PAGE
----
• @IDoktorova: If however, somehow you plugged the value of $u$ by solving one equation into the other equation, you would get no solutions directly, because now both things have been used... (one that $u^2+u-19$ and $u^2+3u-19$ are equal and also that they equal to $20$ simultaneousy. – Light Yagami Feb 1 at 16:17
• Thank you!!!!!!! – Medi Feb 1 at 16:24

If we introduce the variable $$v$$ and the constraint $$v=u+1$$, then the system of equations may be written as

\begin{align}u+v^2&=20\\u^2+v&=20\\ v-u&=1 \end{align}

Plotting these equations (below) we obtain two parabolas and a line. The parabolas happen to intersect in four points, none of which happen to land on the line. As such there's no solution to all three equations.

Not a contradiction: not every system of equations has a solution.

Your calculation shows that if the system has a solution, then $$u=0$$. And since $$u=0$$ is not a solution, it follows that your system has no solution.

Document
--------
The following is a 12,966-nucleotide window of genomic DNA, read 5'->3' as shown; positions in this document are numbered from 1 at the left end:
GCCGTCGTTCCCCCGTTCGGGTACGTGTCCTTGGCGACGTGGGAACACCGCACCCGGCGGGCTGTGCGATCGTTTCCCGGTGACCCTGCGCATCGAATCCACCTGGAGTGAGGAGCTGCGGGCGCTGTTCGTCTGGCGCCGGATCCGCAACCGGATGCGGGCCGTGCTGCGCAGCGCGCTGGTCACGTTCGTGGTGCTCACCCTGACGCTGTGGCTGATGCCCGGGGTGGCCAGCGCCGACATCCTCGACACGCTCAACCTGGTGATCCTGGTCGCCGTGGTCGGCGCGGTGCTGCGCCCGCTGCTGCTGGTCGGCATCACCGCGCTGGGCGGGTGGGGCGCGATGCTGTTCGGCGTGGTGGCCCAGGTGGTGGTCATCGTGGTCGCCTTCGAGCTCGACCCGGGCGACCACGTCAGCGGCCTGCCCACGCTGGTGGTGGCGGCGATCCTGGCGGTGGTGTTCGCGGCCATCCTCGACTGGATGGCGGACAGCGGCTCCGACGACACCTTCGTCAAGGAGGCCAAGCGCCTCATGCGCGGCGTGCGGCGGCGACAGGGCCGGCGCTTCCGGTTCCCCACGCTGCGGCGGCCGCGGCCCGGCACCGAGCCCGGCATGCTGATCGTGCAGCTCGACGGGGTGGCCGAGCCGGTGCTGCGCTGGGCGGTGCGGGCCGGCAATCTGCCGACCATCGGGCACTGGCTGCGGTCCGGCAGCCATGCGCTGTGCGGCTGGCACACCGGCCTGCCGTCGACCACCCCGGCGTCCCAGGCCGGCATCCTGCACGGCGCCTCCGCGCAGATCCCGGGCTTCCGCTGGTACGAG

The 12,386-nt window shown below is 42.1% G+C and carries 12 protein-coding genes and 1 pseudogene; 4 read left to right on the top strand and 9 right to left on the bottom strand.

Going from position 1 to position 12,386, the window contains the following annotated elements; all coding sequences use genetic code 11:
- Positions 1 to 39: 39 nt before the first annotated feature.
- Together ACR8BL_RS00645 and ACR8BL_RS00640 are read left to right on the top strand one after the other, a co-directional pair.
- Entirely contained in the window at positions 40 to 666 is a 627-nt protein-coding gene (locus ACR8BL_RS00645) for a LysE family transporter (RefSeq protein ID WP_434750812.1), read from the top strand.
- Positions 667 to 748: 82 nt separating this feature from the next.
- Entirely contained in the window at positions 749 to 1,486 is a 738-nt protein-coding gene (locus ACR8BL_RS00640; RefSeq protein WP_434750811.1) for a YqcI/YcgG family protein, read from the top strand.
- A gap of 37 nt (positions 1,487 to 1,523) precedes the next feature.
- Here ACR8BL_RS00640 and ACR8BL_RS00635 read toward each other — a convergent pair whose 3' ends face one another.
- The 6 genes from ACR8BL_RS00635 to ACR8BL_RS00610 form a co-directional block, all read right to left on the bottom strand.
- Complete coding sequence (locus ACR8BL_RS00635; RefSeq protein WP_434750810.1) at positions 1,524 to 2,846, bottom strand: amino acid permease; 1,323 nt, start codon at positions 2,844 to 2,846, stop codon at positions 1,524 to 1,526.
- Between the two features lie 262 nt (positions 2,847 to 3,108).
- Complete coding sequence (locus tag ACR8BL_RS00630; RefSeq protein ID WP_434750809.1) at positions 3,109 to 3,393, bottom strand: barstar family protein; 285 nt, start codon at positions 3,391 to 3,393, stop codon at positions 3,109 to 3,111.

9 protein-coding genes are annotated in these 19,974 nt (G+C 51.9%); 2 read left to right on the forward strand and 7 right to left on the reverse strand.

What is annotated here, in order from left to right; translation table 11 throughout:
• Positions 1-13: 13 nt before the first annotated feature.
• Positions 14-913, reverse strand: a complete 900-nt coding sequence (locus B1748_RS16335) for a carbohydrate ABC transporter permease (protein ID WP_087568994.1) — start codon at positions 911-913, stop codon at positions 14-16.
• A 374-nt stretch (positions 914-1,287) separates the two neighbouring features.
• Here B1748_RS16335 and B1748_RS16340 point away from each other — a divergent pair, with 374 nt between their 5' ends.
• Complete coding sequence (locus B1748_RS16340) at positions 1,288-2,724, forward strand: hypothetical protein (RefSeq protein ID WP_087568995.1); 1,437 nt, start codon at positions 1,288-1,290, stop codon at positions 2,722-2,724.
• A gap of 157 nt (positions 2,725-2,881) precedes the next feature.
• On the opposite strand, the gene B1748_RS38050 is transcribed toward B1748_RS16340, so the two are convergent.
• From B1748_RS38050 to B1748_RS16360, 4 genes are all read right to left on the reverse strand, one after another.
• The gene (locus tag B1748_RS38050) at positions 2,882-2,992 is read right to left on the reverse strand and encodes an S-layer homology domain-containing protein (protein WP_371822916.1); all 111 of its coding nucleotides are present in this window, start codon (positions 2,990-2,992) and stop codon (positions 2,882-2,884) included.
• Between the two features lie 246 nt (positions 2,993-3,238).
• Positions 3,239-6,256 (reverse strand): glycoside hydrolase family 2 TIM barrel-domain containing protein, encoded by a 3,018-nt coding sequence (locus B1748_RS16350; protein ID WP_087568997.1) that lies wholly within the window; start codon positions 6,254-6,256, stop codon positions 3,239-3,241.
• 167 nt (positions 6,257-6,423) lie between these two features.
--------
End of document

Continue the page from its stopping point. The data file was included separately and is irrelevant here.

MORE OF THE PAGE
But I tried to subtract the two equations to get...

When you do subtraction, you are assuming that there is a solution $$u$$ that satisfies both equations, which is not necessarily true.

Consider a much simpler example.

You try to solve $$2u+1=3,\quad u+1=3$$

You can solve the two equations for $$u$$ to see if they have a common solution.

You can also subtract the second equation from the first one to get $$u=0$$ which is not a solution to both equations.

• Thank you! Can you explain to me why by doing subtraction, I am assuming that there is a solution $u$? – Medi Feb 1 at 16:25
• @IDoktorova: you are welcome. When you "subtract" something from another you need to have two things in the first place. In the simpler example above, when you say subtract the equation $u+1=3$ from $2u+1=3$, you mean that there is a $u$ such that both equations hold in the first place; otherwise, you have nothing to do the subtraction. To give you another example, consider two equations: $u^2+1=0$ and $2u^2+1=0$. Both equations have no solution. But if you do subtractions, you get $u^2=0$ which has a solution. – user9464 Feb 1 at 16:28